The Central Coast Dementia Alliance has formed to help create a more “dementia-friendly” community on the Coast.
The group of health workers, service providers, businesses and community representatives will work together to improve the wellbeing of people living with memory loss and dementia on the Coast, their carers and families.
Alliance chairperson Therese Greenlees, from the Hunter New England Central Coast Primary Health Network, said there were estimated to be more than 5,770 people currently living with dementia on the Coast, with the numbers projected to rise to 14,000 by 2050.
“With such a prevalence of dementia on the Coast, it is important that we raise awareness and reduce stigma; promote the ability of people living with dementia to retain their independence; and achieve excellence in healthcare and support for those people living with dementia and their carers,” Ms Greenlees said.
One of the first actions of the Alliance will be to map all the dementia services on the Coast.
“When someone first receives a diagnosis of dementia, it can be overwhelming, and we need to make it as easy as possible for them and their carers to access services,” Ms Greenlees said.
“Just knowing how to go about finding help is reassuring,” she said.
The Alliance, supported by Dementia Australia, will hold workshops for businesses, community members, and groups to help them understand how dementia and memory loss affects people and their carers. The first will be held in June.
Alliance secretariat Jodi Livesley, Commonwealth Home Support Program sector support and development, said the workshops would start a conversation about making our community more inclusive and dementia-friendly.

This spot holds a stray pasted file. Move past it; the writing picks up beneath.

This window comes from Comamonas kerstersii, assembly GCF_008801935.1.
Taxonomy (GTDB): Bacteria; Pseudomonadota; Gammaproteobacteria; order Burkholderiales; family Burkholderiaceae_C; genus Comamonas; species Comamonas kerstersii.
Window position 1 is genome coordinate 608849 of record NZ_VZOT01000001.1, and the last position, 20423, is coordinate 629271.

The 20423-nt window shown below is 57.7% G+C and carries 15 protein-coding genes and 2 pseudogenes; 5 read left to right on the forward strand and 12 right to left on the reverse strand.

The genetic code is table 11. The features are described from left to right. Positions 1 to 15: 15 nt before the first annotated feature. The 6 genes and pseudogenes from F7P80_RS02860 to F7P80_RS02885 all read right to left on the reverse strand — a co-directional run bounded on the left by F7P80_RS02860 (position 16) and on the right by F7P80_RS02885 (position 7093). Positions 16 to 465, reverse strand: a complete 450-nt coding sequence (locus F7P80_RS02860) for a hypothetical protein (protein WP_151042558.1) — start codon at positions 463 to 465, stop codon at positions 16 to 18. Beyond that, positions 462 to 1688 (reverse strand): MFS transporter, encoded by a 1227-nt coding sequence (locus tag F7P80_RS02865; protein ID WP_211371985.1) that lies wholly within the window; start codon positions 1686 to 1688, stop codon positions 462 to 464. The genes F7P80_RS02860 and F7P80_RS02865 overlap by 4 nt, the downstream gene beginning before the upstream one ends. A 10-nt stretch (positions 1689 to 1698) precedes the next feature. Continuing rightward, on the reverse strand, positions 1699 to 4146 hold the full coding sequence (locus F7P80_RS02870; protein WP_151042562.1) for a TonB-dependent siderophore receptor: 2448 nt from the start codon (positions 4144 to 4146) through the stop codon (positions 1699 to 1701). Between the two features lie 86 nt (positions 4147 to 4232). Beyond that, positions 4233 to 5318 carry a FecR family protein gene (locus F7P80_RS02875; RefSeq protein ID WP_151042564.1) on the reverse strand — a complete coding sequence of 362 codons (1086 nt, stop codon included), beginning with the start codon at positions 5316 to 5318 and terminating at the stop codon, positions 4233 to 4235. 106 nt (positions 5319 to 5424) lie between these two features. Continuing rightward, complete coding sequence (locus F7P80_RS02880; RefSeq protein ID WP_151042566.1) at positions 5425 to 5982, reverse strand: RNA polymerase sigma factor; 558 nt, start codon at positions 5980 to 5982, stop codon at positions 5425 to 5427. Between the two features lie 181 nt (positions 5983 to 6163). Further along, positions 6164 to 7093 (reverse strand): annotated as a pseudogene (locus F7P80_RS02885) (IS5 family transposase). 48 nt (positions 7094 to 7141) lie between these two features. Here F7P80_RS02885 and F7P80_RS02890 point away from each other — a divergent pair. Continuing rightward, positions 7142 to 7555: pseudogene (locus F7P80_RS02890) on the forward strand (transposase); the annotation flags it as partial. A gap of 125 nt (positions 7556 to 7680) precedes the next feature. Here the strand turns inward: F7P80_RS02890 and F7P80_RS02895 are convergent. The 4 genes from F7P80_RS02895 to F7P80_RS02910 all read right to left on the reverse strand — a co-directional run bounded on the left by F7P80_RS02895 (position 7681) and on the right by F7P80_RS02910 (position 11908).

“We have purchased ‘toolkits’ from Dementia Australia that we will use in workshops to increase understanding of the challenges faced by people living with dementia, and how we can all be more supportive,” Ms Livesley said.
“It’s an important first step in building a more dementia-friendly community,” she said.
Westfield Tuggerah has joined the Alliance, with a view to making its shopping centre more welcoming to people living with dementia.
“Many people living with dementia and their carers visit our centre, and we want to make that experience as safe and enjoyable as it can be,” Westfield Tuggerah Centre Manager Bert Cotte said.
“Raising awareness among our staff and businesses in the centre will help us look after our customers,” he said.
“The mission statement of the Central Coast Dementia Alliance is to ‘Make Enjoying Life Easier’. This aligns well with Westfield Tuggerah’s vision to ‘Connect and Enrich’ the community in which we operate. We are proud to lead this initiative, and hope to be the catalyst for change within the business community,” Mr Cotte said.
Federal Member for Dobell Emma McBride, the patron of the Alliance, said she was heartened to see stakeholders working together.
“I lost my father recently, and having watched him live with younger onset dementia for more than five years, and helped my mother care for him, I am committed to supporting other families,” Ms McBride said.
“We have such a wealth of experience and support here on the Coast, and I am pleased that people living with dementia and their carers will also be represented on the Alliance.”
There are more than 425,000 Australians living with dementia and nearly 300,000 people involved in their care. Across Australia, there are 250 new cases every day.
The Dementia Helpline is 1800 100 500.